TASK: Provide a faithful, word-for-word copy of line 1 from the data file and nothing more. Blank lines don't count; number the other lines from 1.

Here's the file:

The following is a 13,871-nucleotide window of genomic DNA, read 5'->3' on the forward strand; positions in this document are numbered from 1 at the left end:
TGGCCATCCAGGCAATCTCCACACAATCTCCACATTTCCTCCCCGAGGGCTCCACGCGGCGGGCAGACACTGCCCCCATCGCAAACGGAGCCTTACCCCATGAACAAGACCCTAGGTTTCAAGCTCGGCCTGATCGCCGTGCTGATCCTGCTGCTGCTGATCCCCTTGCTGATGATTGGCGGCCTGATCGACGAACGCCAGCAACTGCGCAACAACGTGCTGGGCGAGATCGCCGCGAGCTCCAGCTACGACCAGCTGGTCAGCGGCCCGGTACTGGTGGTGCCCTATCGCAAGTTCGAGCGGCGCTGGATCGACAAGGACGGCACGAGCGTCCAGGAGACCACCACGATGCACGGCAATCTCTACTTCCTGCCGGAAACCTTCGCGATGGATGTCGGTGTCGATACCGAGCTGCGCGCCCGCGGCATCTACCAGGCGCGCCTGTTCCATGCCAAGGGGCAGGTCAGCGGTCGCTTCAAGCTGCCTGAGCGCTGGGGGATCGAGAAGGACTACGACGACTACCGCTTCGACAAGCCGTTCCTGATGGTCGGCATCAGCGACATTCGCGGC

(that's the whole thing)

The following is a 13,871-nucleotide window of genomic DNA, read 5'->3' on the forward strand; positions in this document are numbered from 1 at the left end: